PERFORMER: Christiane Oelze (soprano), Eric Schneider (piano)
CATALOGUE NO: 447 103-2 DDD
The voice was undoubtedly Anton Webern’s favourite instrument, and vocal music forms the bulk of his output. This disc contains nearly all his songs for voice and piano, and through them we can see Webern discovering and then transforming his style, from the rich Romanticism of the early sets to the lean, cool, but still wonderfully lyrical style of his last years. The turning-point comes suddenly with the 17th song, where Webern crystallises that style of nervous, hyper-expressive lyricism, so perfectly adapted to the moonlit, nostalgic moods of the German Expressionist poetry he set.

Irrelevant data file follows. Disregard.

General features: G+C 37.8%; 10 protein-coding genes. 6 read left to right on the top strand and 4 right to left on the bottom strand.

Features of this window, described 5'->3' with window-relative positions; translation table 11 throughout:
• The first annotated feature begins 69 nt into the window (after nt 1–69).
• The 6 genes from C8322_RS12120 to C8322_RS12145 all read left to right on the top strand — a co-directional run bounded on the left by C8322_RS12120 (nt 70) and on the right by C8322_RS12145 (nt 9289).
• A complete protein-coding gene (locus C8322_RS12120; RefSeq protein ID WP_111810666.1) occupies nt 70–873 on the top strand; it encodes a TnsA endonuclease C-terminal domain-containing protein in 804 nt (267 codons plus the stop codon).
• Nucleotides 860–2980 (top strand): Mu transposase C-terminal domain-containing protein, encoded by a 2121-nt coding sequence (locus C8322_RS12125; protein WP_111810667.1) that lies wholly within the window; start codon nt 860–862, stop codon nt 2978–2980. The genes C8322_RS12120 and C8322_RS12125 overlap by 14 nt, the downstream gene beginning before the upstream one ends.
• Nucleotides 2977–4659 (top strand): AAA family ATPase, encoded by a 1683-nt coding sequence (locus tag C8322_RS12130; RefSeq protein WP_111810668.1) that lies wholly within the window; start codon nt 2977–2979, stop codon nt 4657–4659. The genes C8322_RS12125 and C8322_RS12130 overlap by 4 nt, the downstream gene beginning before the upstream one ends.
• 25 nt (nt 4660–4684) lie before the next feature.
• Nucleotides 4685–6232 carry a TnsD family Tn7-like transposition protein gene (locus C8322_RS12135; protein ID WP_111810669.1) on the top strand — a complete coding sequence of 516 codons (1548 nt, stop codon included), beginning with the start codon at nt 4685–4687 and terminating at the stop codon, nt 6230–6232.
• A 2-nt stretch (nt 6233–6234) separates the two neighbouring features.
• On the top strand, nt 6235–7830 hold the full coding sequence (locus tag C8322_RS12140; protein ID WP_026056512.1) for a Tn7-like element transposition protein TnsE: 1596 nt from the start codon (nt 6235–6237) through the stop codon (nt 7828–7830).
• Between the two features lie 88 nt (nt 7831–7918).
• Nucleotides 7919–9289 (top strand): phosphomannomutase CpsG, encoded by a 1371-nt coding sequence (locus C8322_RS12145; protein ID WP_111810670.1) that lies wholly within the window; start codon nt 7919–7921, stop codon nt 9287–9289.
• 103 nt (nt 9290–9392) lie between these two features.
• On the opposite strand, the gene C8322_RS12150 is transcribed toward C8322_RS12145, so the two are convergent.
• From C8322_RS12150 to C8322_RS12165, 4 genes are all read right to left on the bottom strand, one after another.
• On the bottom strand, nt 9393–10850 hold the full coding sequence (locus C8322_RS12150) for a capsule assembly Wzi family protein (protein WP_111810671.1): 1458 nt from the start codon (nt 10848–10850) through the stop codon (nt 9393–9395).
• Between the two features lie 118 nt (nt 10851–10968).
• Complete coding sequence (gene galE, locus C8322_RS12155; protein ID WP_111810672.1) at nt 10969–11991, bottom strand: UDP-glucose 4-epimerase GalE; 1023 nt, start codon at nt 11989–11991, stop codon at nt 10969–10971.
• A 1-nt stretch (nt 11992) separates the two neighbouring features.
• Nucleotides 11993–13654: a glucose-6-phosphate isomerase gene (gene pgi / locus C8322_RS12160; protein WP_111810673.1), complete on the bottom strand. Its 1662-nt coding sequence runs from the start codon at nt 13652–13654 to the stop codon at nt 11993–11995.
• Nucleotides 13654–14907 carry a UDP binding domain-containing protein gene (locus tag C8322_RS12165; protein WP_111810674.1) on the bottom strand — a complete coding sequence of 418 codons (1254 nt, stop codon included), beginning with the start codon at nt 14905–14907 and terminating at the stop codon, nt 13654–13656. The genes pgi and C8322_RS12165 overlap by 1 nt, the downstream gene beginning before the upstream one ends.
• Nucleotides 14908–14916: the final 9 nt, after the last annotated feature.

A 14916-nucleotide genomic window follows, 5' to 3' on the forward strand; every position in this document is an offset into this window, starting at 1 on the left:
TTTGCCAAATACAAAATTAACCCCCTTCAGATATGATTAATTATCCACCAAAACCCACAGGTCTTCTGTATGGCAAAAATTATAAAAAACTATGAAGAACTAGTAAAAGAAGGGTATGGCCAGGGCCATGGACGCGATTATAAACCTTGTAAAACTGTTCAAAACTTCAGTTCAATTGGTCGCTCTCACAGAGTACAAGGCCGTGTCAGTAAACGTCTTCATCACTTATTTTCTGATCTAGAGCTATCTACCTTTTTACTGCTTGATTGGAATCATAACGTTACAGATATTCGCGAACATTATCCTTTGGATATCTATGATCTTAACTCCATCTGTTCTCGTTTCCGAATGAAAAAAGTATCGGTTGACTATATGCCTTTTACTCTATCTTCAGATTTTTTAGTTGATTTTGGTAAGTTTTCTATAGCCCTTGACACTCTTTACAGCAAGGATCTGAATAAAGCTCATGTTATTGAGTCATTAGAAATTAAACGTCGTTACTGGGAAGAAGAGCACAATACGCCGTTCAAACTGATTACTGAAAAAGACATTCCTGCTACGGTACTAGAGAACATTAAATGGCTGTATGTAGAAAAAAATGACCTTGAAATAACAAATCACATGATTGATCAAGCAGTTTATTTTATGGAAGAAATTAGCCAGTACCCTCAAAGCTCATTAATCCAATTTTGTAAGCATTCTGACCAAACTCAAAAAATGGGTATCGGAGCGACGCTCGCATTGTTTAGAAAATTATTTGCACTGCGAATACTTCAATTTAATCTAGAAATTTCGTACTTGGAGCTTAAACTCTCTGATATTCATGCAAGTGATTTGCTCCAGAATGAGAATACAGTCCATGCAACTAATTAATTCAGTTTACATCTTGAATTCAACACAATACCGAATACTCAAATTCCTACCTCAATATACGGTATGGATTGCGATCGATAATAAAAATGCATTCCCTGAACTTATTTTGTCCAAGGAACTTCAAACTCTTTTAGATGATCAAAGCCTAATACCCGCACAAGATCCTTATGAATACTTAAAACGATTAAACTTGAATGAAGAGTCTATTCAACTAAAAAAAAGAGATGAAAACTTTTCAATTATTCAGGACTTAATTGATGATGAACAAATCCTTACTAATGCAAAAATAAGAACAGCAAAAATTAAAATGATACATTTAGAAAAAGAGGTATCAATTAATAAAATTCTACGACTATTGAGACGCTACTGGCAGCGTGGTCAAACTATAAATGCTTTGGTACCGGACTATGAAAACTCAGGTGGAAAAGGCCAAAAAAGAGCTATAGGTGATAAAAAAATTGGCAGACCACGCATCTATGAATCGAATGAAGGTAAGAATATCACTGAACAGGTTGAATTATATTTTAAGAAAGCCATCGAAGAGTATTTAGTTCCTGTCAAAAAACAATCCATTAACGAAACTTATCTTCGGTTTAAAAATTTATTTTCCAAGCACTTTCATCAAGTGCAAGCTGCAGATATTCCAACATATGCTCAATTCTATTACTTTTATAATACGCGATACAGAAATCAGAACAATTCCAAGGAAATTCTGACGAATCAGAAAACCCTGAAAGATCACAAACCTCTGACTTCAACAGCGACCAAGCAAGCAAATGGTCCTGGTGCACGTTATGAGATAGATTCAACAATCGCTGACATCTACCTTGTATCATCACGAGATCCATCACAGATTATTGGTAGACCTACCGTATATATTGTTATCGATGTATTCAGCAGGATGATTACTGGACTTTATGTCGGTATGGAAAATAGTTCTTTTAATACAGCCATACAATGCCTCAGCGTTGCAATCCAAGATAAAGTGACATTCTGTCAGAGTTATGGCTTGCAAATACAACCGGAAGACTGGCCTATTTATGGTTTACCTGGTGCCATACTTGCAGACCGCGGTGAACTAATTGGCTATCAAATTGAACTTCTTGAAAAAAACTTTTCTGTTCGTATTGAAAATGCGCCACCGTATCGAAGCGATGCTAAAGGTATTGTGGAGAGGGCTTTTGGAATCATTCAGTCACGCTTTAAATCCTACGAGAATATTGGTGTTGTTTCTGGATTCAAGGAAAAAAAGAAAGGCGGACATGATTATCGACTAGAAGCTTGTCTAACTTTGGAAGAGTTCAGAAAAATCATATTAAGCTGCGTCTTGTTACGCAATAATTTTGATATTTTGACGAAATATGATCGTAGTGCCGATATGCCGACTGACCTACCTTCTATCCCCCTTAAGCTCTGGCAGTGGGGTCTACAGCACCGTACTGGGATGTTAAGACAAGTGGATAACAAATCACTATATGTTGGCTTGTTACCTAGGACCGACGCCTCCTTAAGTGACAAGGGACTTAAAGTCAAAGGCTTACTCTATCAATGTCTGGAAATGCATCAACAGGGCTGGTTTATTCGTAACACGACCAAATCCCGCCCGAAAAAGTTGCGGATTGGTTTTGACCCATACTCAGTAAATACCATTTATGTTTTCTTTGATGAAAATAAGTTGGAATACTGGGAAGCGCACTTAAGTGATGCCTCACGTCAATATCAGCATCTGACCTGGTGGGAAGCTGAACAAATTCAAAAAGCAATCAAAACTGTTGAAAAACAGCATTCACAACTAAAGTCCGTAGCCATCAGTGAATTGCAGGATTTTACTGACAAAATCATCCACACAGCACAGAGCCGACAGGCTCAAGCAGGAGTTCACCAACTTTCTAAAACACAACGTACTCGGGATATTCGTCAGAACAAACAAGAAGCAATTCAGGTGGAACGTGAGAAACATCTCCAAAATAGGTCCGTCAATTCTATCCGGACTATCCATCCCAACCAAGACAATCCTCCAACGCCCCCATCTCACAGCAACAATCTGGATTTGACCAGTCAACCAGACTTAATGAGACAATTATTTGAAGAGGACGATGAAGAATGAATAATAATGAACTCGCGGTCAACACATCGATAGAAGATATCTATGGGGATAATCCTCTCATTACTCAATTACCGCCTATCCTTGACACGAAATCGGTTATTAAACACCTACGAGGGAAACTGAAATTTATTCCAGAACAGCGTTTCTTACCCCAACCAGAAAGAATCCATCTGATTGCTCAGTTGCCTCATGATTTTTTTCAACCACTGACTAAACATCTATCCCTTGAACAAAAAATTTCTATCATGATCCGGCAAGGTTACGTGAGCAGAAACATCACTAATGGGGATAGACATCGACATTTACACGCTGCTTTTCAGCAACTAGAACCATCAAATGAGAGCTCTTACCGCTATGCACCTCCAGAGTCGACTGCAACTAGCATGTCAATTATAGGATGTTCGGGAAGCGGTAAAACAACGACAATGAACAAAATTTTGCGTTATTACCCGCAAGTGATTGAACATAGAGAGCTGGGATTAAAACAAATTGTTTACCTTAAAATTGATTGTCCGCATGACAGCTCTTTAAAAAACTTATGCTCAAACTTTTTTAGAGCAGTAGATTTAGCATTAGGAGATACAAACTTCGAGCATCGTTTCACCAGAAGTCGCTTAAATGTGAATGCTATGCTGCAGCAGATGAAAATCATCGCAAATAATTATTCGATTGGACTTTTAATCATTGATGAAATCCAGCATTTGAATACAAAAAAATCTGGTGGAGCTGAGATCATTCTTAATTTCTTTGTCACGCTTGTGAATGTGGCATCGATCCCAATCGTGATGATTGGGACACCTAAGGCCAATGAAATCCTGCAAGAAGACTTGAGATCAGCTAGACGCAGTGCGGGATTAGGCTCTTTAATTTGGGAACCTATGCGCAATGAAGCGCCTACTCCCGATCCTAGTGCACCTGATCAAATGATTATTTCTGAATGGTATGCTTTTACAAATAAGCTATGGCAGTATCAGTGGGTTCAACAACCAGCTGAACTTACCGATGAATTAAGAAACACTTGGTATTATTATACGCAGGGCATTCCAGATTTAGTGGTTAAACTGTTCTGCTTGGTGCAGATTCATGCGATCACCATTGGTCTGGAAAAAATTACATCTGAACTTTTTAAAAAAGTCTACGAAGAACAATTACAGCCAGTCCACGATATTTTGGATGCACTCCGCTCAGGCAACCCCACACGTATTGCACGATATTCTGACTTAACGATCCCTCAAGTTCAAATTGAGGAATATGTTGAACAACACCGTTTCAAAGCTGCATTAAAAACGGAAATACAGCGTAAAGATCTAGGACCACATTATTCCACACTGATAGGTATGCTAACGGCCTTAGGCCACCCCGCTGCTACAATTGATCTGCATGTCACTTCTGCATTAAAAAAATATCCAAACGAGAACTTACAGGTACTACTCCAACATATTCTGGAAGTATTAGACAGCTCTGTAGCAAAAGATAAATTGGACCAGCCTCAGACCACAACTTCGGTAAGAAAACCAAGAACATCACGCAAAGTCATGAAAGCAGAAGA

The songs are all short, and with so many expressive leaps and falls, and so many ‘dying away’ endings, they can begin to sound precious. Christiane Oelze avoids this by performing them with cool, beautiful exactness, always with a marvellous limpid tone. Eric Schneider is similarly punctilious, scrupulously observing Webern’s detailed pedalling and dynamic markings. Dorothy Dorow, on her Etcetera recording of the same songs, takes a completely different approach. She can hit the notes as well as Oelze, but often chooses not to, swooping up to them or blurring them in a kind of semi-speaking style that brings them close to cabaret. It works marvellously and surprisingly well; but then so does Oelze’s approach, though perhaps in a more conventional way.